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School to raise money with Mardi Gras Gala
by Savannah Weeks
January 30, 2013 07:46 AM | 2243 views | 0 0 comments | 9 9 recommendations | email to a friend | print
Staff / Nathan Self <br>
From left, Mardi Gras Gala co-chairs Susan Jones, of Vinings, and Annette Ring, of east Cobb, prepare for the event, which benefits Cumberland Academy of Georgia.
Staff / Nathan Self
From left, Mardi Gras Gala co-chairs Susan Jones, of Vinings, and Annette Ring, of east Cobb, prepare for the event, which benefits Cumberland Academy of Georgia.
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The Cumberland Academy of Georgia in Sandy Springs began with one student five years ago. Now the school serves about 80 students with high-functioning autism, Asperger’s syndrome, ADHD and other learning disabilities.

The school’s major fundraiser is its annual Mardi Gras Gala.

In 2012, the school raised almost $100,000, and this year’s co-chairs and parents Susan Jones and Annette Ring hope to bring in at least that much at this year’s Feb. 9 gala.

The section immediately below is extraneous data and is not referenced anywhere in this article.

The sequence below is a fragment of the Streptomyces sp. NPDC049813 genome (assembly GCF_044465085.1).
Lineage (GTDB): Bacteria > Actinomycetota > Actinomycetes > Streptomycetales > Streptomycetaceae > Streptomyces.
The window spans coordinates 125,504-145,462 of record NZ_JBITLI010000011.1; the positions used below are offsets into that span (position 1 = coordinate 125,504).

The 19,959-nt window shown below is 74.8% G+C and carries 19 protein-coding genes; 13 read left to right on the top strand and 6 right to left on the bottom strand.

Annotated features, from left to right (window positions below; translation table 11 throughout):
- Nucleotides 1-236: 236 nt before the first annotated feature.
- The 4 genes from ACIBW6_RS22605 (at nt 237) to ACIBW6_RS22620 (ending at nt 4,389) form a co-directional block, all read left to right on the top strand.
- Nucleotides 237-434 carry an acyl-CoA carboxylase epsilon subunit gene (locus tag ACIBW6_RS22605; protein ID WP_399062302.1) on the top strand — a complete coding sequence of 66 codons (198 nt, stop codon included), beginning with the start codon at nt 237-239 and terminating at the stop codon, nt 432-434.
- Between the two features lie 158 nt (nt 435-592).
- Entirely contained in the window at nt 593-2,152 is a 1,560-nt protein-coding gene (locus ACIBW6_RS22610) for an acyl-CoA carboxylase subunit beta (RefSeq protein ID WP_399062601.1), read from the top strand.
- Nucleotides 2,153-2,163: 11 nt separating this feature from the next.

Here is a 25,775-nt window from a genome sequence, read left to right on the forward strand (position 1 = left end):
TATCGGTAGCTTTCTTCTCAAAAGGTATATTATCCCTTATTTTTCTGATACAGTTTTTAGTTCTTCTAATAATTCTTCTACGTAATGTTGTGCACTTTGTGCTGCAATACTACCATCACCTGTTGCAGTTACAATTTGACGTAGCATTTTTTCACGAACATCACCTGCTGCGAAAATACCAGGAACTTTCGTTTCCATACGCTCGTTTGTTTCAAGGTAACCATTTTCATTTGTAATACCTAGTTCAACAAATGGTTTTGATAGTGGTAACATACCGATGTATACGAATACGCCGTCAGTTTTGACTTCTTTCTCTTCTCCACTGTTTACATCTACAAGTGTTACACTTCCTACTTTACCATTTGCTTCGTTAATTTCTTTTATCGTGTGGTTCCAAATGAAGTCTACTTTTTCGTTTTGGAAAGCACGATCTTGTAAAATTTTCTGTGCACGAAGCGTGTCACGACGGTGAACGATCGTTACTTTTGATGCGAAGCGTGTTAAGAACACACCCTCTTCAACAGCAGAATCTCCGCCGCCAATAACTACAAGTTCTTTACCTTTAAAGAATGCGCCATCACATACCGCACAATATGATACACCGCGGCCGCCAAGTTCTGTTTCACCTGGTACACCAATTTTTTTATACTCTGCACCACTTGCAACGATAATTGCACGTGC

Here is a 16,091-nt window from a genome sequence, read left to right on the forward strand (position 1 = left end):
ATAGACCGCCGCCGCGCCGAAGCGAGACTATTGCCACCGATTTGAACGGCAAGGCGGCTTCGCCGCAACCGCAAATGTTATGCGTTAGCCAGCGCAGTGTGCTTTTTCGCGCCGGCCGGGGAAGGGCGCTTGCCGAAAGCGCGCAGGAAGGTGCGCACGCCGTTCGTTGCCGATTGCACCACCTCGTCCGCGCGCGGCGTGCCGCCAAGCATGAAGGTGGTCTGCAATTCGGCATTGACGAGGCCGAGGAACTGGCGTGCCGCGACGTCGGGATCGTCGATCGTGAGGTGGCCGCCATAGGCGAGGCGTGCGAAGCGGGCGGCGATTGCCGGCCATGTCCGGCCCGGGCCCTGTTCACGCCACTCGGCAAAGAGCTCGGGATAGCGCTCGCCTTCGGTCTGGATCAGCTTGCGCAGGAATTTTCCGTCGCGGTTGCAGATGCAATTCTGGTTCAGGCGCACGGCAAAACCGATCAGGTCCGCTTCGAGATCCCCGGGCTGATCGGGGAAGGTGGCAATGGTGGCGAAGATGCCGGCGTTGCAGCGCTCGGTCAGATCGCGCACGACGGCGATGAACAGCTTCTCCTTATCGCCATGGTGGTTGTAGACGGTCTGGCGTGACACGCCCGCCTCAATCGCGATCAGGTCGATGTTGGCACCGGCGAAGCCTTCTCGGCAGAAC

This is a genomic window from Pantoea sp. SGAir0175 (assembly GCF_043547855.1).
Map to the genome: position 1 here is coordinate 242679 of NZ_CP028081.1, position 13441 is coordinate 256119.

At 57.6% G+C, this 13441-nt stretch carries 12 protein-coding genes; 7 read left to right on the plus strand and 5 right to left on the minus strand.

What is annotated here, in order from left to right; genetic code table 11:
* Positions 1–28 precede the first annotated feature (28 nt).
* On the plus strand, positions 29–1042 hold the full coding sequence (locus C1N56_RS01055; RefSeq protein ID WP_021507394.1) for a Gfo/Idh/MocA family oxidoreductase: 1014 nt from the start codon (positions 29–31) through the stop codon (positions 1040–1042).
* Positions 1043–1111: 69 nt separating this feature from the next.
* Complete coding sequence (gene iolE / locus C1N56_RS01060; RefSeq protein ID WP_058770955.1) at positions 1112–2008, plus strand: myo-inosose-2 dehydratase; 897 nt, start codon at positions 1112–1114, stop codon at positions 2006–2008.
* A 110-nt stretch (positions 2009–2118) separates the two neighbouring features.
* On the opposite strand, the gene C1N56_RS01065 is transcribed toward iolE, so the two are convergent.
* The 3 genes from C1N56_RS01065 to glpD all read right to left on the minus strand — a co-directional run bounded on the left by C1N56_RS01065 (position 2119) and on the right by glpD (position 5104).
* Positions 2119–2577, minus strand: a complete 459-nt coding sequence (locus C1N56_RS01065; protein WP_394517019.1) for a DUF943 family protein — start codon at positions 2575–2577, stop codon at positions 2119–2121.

The event will feature live and silent auctions, which the co-chairs said have been a big draw in the past. Some items featured in the live auction include a stay at a house in Costa Rica and a Nantucket beach house.

Silent auction items featured include James Avery jewelry, Disney resort tickets, restaurant gift cards and wine baskets.

A New Orleans-style dinner will be served by Avenue Catering.

There will be a blackjack table and a poker table and live entertainment will be provided by the band Comrade Blue, an alternative rock band whose drummer is the father of a Cumberland student.

In addition, Cumberland parent Jennifer Andersen, known as the Southern Psychic, will give psychic readings for donations.

Money raised from the gala will go toward hiring an on-site speech therapist, the purchase of iPads for teacher use of special software and a special curriculum called brainjogging, which helps with students’ focus and learning.

“It’s really going to aid in the growth of the school,” said Ring. “In order to be competitive in learning right now, schools need special curriculum.”

Jones said many students currently work with speech therapists outside of the school.

“We’re always looking for new technology and new ways of teaching our kids, because they don’t learn the way other kids learn,” she said. “We want to help the kids succeed in a way they might not in a public school environment.”

If you go:

 What:
Cumberland Academy of Georgia’s fifth annual Mardi Gras Gala

 When: Feb. 9 at 7 p.m.

 Where: on campus, 650 Mount Vernon Hwy., Sandy Springs.

 Tickets: $150 each. Attire is carnival casual, and masks are encouraged.

 Information: www.cumberlandacademy.org/

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